Use of animals in research

The use of animals at the University of Plymouth is carried out under the strict regulations of the Animals (Scientific Procedures) Act (1986)/EU Directive 2010/63/EU, operated by the Home Office.

In tandem with this, we have our own regulatory structure which includes our Governance Board and Animal Welfare and Ethical Review Board.

Most of our research groups address their research questions using cell cultures, human tissue, computation methods and and non-animal in vivo models such as fruit flies.

The University of Plymouth holds a Home Office establishment licence and all researchers are required to hold a personal license in order to carry out any research involving animals. All such work is carried out under a specific project licence held for each individual project.

We use a small number of animals under ASPA - limited to rats, mice, chickens, fish - in a small number of research projects. The projects range from the development of cures and advancements in treatment for potential debilitating disease which have the potential to affect millions of people worldwide – including cancer, stroke, dementia, peripheral nerve development, repair and the biology of nervous system tumours, Parkinson’s Disease, others - to the protection of the environment by advancement in research on the effects of chemicals and ways of remediating or preventing them entering the environment.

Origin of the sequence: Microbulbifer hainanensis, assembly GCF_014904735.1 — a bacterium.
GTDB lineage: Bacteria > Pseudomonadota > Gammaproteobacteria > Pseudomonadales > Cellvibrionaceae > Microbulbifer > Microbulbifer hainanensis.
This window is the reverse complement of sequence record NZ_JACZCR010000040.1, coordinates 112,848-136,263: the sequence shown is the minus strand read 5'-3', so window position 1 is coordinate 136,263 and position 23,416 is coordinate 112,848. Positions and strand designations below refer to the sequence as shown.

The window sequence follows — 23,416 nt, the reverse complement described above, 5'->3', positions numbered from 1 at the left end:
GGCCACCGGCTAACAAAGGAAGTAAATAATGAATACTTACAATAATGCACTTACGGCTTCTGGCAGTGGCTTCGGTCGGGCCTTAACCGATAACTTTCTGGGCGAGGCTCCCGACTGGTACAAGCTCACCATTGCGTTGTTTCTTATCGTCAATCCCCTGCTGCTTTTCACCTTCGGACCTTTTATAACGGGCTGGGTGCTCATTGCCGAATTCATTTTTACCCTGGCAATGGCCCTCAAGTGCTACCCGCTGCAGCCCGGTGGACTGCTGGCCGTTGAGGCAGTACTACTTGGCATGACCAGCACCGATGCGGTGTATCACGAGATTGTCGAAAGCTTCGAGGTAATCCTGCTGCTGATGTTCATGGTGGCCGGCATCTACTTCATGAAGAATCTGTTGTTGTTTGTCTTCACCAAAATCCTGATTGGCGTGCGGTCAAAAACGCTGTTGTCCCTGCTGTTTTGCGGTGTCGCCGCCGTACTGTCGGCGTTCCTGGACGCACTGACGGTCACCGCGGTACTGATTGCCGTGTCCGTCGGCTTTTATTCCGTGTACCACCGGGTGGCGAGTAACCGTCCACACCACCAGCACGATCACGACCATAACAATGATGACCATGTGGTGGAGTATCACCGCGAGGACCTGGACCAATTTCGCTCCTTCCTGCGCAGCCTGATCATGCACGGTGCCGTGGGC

We also conduct research which seeks to find sustainable feed sources try and promote better health and welfare for livestock and domesticated animals.

The use of animals is only permitted after close scrutiny shows that there are clear benefits and no alternatives.

Our researchers are active in findings ways to avoid or reduce the number of animals used in research.

Where animals are used they are treated with respect and the highest levels of care. We have a team of animal welfare specialists who work closely with our researchers and who provide animal welfare and care training. They, in turn, have 24/7 veterinary support.